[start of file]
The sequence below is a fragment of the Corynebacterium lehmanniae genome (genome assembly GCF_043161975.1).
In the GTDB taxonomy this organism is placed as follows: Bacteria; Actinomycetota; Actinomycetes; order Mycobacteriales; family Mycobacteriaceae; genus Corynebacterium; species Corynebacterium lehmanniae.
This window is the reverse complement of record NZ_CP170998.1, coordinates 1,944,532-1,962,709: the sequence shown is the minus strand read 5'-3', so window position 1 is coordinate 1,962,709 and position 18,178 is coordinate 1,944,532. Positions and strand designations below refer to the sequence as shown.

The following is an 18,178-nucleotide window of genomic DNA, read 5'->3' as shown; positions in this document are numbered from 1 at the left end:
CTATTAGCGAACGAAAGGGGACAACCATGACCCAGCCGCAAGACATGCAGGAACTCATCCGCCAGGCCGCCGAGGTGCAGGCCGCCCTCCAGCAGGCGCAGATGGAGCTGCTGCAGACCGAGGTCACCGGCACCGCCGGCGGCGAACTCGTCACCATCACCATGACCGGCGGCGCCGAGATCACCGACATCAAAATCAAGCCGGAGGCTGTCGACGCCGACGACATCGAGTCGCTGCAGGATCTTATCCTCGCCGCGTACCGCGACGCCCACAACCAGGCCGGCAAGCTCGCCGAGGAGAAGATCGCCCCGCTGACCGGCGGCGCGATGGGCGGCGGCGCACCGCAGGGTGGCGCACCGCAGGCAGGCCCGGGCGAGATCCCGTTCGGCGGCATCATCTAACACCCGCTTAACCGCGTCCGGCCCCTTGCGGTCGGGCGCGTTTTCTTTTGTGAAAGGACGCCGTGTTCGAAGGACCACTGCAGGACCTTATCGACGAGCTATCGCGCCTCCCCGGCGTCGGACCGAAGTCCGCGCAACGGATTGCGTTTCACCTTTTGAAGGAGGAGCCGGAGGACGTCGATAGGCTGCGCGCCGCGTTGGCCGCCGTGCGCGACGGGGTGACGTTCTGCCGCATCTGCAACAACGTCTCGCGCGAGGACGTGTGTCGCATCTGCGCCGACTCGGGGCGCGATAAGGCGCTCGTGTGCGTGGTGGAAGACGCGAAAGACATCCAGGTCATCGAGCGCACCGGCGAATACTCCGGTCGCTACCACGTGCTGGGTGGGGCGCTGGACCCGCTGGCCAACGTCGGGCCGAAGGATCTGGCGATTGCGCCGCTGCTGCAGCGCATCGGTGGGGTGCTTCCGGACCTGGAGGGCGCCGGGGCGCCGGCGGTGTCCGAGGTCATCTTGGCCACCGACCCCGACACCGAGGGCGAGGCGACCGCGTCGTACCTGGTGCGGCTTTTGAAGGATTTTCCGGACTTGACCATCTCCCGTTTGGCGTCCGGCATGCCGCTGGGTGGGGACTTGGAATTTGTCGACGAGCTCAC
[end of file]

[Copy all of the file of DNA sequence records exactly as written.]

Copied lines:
The sequence below is a fragment of the Corynebacterium lehmanniae genome (genome assembly GCF_043161975.1).
In the GTDB taxonomy this organism is placed as follows: Bacteria; Actinomycetota; Actinomycetes; order Mycobacteriales; family Mycobacteriaceae; genus Corynebacterium; species Corynebacterium lehmanniae.
This window is the reverse complement of record NZ_CP170998.1, coordinates 1,944,532-1,962,709: the sequence shown is the minus strand read 5'-3', so window position 1 is coordinate 1,962,709 and position 18,178 is coordinate 1,944,532. Positions and strand designations below refer to the sequence as shown.

The following is an 18,178-nucleotide window of genomic DNA, read 5'->3' as shown; positions in this document are numbered from 1 at the left end:
CTATTAGCGAACGAAAGGGGACAACCATGACCCAGCCGCAAGACATGCAGGAACTCATCCGCCAGGCCGCCGAGGTGCAGGCCGCCCTCCAGCAGGCGCAGATGGAGCTGCTGCAGACCGAGGTCACCGGCACCGCCGGCGGCGAACTCGTCACCATCACCATGACCGGCGGCGCCGAGATCACCGACATCAAAATCAAGCCGGAGGCTGTCGACGCCGACGACATCGAGTCGCTGCAGGATCTTATCCTCGCCGCGTACCGCGACGCCCACAACCAGGCCGGCAAGCTCGCCGAGGAGAAGATCGCCCCGCTGACCGGCGGCGCGATGGGCGGCGGCGCACCGCAGGGTGGCGCACCGCAGGCAGGCCCGGGCGAGATCCCGTTCGGCGGCATCATCTAACACCCGCTTAACCGCGTCCGGCCCCTTGCGGTCGGGCGCGTTTTCTTTTGTGAAAGGACGCCGTGTTCGAAGGACCACTGCAGGACCTTATCGACGAGCTATCGCGCCTCCCCGGCGTCGGACCGAAGTCCGCGCAACGGATTGCGTTTCACCTTTTGAAGGAGGAGCCGGAGGACGTCGATAGGCTGCGCGCCGCGTTGGCCGCCGTGCGCGACGGGGTGACGTTCTGCCGCATCTGCAACAACGTCTCGCGCGAGGACGTGTGTCGCATCTGCGCCGACTCGGGGCGCGATAAGGCGCTCGTGTGCGTGGTGGAAGACGCGAAAGACATCCAGGTCATCGAGCGCACCGGCGAATACTCCGGTCGCTACCACGTGCTGGGTGGGGCGCTGGACCCGCTGGCCAACGTCGGGCCGAAGGATCTGGCGATTGCGCCGCTGCTGCAGCGCATCGGTGGGGTGCTTCCGGACCTGGAGGGCGCCGGGGCGCCGGCGGTGTCCGAGGTCATCTTGGCCACCGACCCCGACACCGAGGGCGAGGCGACCGCGTCGTACCTGGTGCGGCTTTTGAAGGATTTTCCGGACTTGACCATCTCCCGTTTGGCGTCCGGCATGCCGCTGGGTGGGGACTTGGAATTTGTCGACGAGCTCAC